Considering singer Cedric Bixler-Zavala’s impressive track record, it shouldn’t be difficult for him to build an audience with his latest project, Zavalaz, even though it sounds so different from his previous bands, At the Drive-In (post-hardcore) and Mars Volta (prog-metal).
He describes his new group sound as ’70s, AM radio–inspired love ballads. We’ll have to take his word on that because not much is known about Zavalaz otherwise. The band is currently on its first tour ever, which includes a date at the Blank Club on June 24.
Despite having an entire album recorded (tentatively titled All the Nights We Never Met), Zavalaz has so far only released one 39-second clip to the public. While the sound is softer than that of Mars Volta, it doesn’t exactly bring 70s AM radio to mind.
“It was really our bass player’s idea to have that one be the first thing we release, because he felt it’s like a gateway for everyone to be like, ‘Oh, we recognize that rock part of you,’ but really I think people will be pleasantly surprised at how dainty and how more ballad-y the rest of the album is,” Bixler-Zavala says.
It shouldn’t be too big of a shock that Zavalaz would represent a departure for Bixler-Zavala. He’s never been the primary songwriter in any of his other bands. At the Drive-In’s songs were mostly written as a group, and all the music in Mars Volta was written by guitarist Omar Rodriguez-Lopez.
“This is really my first real effort into songwriting,” Bixler-Zavala says. “I wasn’t really encouraged or allowed in my past incarnation. It’s really liberating.”
Zavalaz started as a solo project several years back, but obligations with Mars Volta didn’t leave Bixler-Zavala with much opportunity to work on it. When he did, he often collaborated with different musicians, eventually making it a band. The current lineup includes Mars Volta bassist Juan Alderete de la Peña, Them Hill’s guitarist Dan Elkan and Megapuss drummer Greg Rogove.
Bixler-Zavala and Rogriguez-Lopez got into a conflict last year when Mars Volta was only able to play 19 shows in support of their album Noctourniquet, none of which were in the United States, because Rodriguez-Lopez needed to take a break. Soon after, he announced that Mars Volta was on hiatus and moved back to El Paso but then started a new project, Bosnian Rainbows.
“The tipping point was being told that he needed time off, then all of the sudden it was like here’s this other other thing that he’s got, and it’s got a name, and it’s got a full tour,” Bixler-Zavala says. “If anything I was the one person that tried to make it look like we were a gang and not doing other things.”
In January, Bixler-Zavala went on Twitter and announced that Mars Volta had officially broken up and explained that the falling out had started four years earlier.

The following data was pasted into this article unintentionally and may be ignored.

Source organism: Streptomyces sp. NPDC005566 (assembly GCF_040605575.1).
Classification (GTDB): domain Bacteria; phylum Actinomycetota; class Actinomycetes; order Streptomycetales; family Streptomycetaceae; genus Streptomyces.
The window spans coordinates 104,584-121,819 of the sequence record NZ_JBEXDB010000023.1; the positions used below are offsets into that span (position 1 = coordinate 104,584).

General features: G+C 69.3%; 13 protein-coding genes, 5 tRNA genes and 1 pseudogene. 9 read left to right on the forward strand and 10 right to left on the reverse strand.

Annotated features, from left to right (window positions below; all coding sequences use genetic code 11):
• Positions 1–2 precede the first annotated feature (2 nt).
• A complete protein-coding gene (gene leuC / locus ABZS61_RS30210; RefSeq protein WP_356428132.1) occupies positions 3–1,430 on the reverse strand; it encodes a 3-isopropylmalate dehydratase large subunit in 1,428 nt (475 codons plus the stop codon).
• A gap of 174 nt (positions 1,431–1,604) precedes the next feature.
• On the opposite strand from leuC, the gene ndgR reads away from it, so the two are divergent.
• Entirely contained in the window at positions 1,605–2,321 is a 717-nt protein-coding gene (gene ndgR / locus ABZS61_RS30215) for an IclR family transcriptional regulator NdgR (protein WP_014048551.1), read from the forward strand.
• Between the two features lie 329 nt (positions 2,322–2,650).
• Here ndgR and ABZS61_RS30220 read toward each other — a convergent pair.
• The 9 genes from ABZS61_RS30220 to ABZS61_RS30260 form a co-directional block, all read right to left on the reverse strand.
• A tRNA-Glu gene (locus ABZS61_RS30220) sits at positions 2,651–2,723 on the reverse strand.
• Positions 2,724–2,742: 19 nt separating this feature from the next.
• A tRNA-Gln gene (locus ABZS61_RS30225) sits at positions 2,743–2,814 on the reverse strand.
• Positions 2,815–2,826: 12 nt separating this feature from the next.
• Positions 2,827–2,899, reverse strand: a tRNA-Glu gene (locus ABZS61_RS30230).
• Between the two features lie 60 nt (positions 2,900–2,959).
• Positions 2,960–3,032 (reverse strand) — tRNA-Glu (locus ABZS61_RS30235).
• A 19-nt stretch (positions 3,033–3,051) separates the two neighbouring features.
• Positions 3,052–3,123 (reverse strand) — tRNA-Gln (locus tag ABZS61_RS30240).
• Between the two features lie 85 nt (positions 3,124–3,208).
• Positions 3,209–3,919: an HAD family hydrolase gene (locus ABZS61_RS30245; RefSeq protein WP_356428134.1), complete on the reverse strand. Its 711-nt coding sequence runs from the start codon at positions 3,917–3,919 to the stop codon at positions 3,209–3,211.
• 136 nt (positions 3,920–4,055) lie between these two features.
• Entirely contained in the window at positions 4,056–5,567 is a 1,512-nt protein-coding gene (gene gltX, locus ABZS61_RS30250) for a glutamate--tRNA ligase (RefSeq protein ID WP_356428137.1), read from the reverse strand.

“My main function for saying it out loud in a venue like Twitter was sort of like letting the people that buy our records and buy our tickets and our shirts know: don’t wait around anymore,” Bixler-Zavala says. “It was always under the façade that we can go do separate things and come back to it. It was a good run, we had a lot of fun doing it, but they shoot [old] horses, you know? You got to know when it’s over.”
Looking back, Bixler-Zavala feels like a critical point that truly disturbed the dynamic between him and Rodriguez-Lopez was when Bixler-Zavala was finally able to get sober in 2010. Bixler-Zavala, clear-headed, was no longer comfortable being the passive voice he had been in Mars Volta for so many years.
“It has such a domino effect,” he says. “Being sober gives you the courage to say, ‘I don’t like that chord’ or whatever. It really shook up what was known as a natural chemistry for 10 years. People should have been able to hear my voice musically, as well. I was sort of convinced that that’s the way it was. You learn to not rock the boat and speak up. That just goes with that whole Stockholm Syndrome mentality that this is the chemistry that works. My biggest regret is that I never spoke up, not until I got sober. That rocked the boat.”
With Mars Volta a thing of the past, Bixler-Zavala is giving Zavalaz his complete focus, and what he’s got to say lyrically is much different than in Mars Volta. It’s straightforward and direct.
“My past incarnation had a lot of that adolescent little boy I-want-to-play-sci-fi-games stuff,” Bixler-Zavala says. “I think being married and having kids and having given up a lot of my past lifestyle has changed that. This record is a small glimpse into the reality of my life. It’s the most revolutionary thing I can strive for right now.”
Monday, June 24; 8pm; $15/$20
Blank Club, San Jose